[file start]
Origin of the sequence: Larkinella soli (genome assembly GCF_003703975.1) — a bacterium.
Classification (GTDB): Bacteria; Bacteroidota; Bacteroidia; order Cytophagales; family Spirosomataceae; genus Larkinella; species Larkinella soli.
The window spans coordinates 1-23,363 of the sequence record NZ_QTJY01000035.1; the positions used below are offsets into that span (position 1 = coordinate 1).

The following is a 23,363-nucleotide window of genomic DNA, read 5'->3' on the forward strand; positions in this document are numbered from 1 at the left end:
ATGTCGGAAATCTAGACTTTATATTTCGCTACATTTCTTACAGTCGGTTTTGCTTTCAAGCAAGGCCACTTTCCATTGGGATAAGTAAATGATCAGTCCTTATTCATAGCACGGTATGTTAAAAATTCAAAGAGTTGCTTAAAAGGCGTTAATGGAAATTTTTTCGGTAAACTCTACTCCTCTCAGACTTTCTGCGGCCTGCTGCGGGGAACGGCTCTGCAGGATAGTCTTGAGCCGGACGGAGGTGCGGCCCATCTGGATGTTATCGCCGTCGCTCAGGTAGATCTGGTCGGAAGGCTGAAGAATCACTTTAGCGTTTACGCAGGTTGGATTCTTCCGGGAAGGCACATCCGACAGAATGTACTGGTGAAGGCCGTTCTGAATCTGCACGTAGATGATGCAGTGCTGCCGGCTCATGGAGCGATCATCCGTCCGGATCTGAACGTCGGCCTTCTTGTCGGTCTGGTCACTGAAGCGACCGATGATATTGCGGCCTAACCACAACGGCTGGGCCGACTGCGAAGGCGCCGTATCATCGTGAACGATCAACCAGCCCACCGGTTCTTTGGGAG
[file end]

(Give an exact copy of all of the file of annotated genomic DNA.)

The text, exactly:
Origin of the sequence: Larkinella soli (genome assembly GCF_003703975.1) — a bacterium.
Classification (GTDB): Bacteria; Bacteroidota; Bacteroidia; order Cytophagales; family Spirosomataceae; genus Larkinella; species Larkinella soli.
The window spans coordinates 1-23,363 of the sequence record NZ_QTJY01000035.1; the positions used below are offsets into that span (position 1 = coordinate 1).

The following is a 23,363-nucleotide window of genomic DNA, read 5'->3' on the forward strand; positions in this document are numbered from 1 at the left end:
ATGTCGGAAATCTAGACTTTATATTTCGCTACATTTCTTACAGTCGGTTTTGCTTTCAAGCAAGGCCACTTTCCATTGGGATAAGTAAATGATCAGTCCTTATTCATAGCACGGTATGTTAAAAATTCAAAGAGTTGCTTAAAAGGCGTTAATGGAAATTTTTTCGGTAAACTCTACTCCTCTCAGACTTTCTGCGGCCTGCTGCGGGGAACGGCTCTGCAGGATAGTCTTGAGCCGGACGGAGGTGCGGCCCATCTGGATGTTATCGCCGTCGCTCAGGTAGATCTGGTCGGAAGGCTGAAGAATCACTTTAGCGTTTACGCAGGTTGGATTCTTCCGGGAAGGCACATCCGACAGAATGTACTGGTGAAGGCCGTTCTGAATCTGCACGTAGATGATGCAGTGCTGCCGGCTCATGGAGCGATCATCCGTCCGGATCTGAACGTCGGCCTTCTTGTCGGTCTGGTCACTGAAGCGACCGATGATATTGCGGCCTAACCACAACGGCTGGGCCGACTGCGAAGGCGCCGTATCATCGTGAACGATCAACCAGCCCACCGGTTCTTTGGGAG